President Trump's public clash with Sen. Bob Corker has exposed a new complication for the commander-in-chief: Lame-duck Republicans who suddenly feel emboldened to tell him how they really feel.
While Trump can threaten certain problematic Republicans with endorsing a primary challenger, the president has little leverage over senators, like Corker, who have announced they're not seeking reelection.
The Tennessee Republican has essentially been on a no-holds-barred Trump tirade after announcing in late September that he would not seek a third term.
The criticism reached a new level this weekend, as a Twitter war between the two men culminated in Corker doing a 25-minute interview Sunday with The New York Times. In it, he said Trump was treating his presidency like “a reality show” and launching threats at other countries that could put the U.S. “on the path to World War III.”
'He would have to concern anyone who cares about our nation.'
“He concerns me,” Corker, chairman of the Senate Foreign Relations Committee, told the newspaper. “He would have to concern anyone who cares about our nation.”
The comments were prompted by Trump tweeting earlier in the day that Corker couldn’t win reelection next year without the president’s endorsement and that he'd backed an ill-advised deal with Iran on the country's nuclear development.
He also suggested Corker had an ax to grind, since Trump didn't pick him as secretary of state.
Corker, without apparent fear of electoral reprisal, tweeted back: “It's a shame the White House has become an adult day care center. Someone obviously missed their shift this morning.”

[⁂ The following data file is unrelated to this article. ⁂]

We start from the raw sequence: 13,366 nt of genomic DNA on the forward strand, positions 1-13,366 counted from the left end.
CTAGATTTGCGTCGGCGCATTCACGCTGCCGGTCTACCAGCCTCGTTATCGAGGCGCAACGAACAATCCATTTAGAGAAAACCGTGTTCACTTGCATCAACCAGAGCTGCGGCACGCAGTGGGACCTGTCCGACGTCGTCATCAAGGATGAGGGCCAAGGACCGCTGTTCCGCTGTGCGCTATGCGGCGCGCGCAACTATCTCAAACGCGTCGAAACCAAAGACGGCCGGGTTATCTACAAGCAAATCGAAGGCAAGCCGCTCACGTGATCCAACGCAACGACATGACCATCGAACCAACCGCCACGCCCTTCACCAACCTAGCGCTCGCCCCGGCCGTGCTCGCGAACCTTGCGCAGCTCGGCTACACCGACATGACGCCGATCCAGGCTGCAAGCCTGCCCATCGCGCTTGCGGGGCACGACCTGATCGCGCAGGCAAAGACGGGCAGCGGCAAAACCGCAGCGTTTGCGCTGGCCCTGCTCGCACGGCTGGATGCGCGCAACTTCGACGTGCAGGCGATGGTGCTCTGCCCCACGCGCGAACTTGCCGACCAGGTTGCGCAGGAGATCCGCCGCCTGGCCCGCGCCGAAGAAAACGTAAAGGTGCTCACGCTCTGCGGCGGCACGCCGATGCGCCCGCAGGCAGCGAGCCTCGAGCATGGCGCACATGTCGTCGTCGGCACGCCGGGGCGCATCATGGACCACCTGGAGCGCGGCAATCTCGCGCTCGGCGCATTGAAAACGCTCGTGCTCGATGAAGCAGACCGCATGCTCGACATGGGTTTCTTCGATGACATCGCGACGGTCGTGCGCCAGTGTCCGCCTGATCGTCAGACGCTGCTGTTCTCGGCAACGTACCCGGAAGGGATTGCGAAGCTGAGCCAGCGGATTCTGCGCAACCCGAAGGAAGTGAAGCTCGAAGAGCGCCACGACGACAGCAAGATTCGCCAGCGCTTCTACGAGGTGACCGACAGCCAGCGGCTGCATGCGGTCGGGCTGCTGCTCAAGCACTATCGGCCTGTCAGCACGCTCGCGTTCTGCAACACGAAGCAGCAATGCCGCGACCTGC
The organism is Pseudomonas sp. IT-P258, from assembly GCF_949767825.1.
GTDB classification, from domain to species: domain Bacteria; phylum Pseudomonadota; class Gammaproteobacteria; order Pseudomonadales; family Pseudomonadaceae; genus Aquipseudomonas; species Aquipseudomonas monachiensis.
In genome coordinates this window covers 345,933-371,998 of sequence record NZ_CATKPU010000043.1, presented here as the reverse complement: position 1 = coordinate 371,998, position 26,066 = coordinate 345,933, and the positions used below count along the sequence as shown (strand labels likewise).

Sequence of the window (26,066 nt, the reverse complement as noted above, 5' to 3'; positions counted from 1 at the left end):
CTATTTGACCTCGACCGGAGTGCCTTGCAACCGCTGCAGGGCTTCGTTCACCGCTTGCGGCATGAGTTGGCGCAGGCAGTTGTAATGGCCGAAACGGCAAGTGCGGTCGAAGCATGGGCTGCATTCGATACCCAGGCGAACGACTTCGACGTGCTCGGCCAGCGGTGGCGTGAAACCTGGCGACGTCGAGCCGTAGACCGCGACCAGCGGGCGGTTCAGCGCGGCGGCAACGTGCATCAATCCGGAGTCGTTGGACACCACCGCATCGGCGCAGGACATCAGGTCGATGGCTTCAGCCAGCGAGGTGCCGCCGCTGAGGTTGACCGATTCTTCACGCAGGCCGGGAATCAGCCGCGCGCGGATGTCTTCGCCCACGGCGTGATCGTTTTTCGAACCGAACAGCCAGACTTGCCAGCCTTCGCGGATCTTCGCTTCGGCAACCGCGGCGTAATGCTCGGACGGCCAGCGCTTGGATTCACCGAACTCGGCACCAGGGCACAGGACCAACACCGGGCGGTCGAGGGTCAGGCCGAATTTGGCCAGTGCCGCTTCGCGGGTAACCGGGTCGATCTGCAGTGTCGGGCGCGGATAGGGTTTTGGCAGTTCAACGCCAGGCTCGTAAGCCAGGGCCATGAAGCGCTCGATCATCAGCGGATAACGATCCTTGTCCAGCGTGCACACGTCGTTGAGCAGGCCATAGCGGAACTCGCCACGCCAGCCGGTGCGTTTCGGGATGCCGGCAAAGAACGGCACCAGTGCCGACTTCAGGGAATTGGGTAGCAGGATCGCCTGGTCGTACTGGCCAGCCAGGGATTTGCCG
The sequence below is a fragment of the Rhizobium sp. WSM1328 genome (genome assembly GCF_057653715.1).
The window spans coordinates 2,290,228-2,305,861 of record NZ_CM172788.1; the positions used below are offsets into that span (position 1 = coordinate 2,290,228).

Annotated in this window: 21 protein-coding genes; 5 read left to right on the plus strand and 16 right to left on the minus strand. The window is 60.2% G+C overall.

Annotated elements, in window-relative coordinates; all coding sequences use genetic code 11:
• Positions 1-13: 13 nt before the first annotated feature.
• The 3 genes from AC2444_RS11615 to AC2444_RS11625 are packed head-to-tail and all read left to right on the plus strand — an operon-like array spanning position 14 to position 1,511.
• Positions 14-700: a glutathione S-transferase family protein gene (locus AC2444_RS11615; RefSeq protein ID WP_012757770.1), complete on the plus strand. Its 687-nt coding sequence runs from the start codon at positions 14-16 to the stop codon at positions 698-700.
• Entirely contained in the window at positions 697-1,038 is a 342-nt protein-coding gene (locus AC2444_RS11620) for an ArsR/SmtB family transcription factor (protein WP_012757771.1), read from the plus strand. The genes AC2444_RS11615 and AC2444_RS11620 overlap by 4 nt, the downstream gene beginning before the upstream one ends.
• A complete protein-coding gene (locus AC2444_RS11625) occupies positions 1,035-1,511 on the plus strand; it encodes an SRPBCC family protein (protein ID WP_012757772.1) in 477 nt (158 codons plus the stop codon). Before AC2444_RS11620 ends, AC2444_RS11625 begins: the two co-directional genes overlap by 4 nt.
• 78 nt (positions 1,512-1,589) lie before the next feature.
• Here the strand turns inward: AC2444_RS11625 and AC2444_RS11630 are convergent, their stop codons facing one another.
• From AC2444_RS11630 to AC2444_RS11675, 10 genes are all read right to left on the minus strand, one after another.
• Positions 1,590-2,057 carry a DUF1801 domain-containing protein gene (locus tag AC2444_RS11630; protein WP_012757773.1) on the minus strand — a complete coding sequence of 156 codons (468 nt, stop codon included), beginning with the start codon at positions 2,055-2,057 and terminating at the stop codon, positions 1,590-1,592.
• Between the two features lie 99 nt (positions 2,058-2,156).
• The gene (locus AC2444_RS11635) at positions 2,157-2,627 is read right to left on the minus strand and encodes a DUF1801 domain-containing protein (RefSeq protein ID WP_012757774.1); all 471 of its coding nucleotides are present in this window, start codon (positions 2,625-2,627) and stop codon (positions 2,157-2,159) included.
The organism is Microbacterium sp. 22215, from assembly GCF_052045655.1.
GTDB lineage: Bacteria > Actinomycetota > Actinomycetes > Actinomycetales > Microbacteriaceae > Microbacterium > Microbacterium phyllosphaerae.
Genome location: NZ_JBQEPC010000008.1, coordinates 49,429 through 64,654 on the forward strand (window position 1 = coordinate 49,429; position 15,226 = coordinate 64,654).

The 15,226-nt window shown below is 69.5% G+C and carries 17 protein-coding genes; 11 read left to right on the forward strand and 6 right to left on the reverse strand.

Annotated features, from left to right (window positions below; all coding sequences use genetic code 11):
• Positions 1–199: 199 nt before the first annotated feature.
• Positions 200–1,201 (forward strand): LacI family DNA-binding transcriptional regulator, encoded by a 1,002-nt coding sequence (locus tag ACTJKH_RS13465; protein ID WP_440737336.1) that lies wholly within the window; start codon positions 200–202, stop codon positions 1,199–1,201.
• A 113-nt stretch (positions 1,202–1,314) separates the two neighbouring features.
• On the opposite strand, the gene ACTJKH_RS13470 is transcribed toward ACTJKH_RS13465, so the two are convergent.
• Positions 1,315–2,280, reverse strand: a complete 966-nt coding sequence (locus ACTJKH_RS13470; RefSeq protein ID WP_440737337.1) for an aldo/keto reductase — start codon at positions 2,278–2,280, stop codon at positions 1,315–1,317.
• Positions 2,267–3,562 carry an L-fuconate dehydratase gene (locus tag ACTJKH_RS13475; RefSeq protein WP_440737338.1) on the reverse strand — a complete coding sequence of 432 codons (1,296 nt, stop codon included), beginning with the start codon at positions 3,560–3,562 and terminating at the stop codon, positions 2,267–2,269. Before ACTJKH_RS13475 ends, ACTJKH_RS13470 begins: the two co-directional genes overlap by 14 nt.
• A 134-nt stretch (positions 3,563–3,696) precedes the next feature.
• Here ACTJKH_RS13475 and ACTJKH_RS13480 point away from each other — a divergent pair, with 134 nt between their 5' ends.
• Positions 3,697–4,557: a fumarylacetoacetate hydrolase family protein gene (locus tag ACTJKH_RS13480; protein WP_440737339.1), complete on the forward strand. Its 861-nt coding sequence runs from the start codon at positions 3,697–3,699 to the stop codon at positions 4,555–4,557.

Corker said last week -- amid reports that Secretary of State Rex Tillerson had considered resigning -- that Tillerson, Defense Secretary James Mattis, and White House Chief of Staff John Kelly “are those people that help separate our country from chaos.”
The conflict with Corker could be a sign of things to come.
North Carolina Sen. Richard Burr also told reporters last year that he won't seek a fourth term in 2022.
Burr does not publicly challenge Trump like Corker. But as chairman of the Senate Intelligence Committee, he is co-leading the panel’s investigation into possible Trump campaign collusion with Russia, and showing an independent streak.
“Witnesses that we might ask to come in the future, I strongly suggest you come in and speak with us," Burr said recently. He notably holds press conferences alongside Virginia Sen. Mark Warner, the committee’s top Democrat.
"If we believe that you have something valuable to bring to the committee, if you don't voluntarily do it, I will assure you today you will be compelled to do it," Burr continued.
Paul Shumaker, a long-time Burr political consultant, told Politico earlier this year that the senator, who won reelection in 2016 as a pro-Trump candidate, is conducting the Russia probe free of reelection fears.
“He is independent of the shackles of a reelection campaign,” Shumaker said.
Trump allies are already trying to mount primary challenges to other Senate Republicans out of line with the president's agenda and seeking 2018 reelection -- including Nevada's Dean Heller and Arizona's Jeff Flake.
Maine Sen. Susan Collins is another Senate Republican unwilling to simply hew to the Trump agenda -- and weighing whether to leave the Senate.
Collins has repeatedly been a crucial, holdout vote in the GOP-controlled Senate’s efforts to dismantle ObamaCare. And she could announce as early as this week whether she’ll run next year for Maine governor.
Collins and Trump have never really gone head-to-head over politics or policy. But Trump, after a failed Senate attempt in July to repeal and replace the 2010 health care law, sent a warning to those who voted against the effort.
“If Republicans don't Repeal and Replace the disastrous ObamaCare, the repercussions will be far greater than any of them understand!” he tweeted.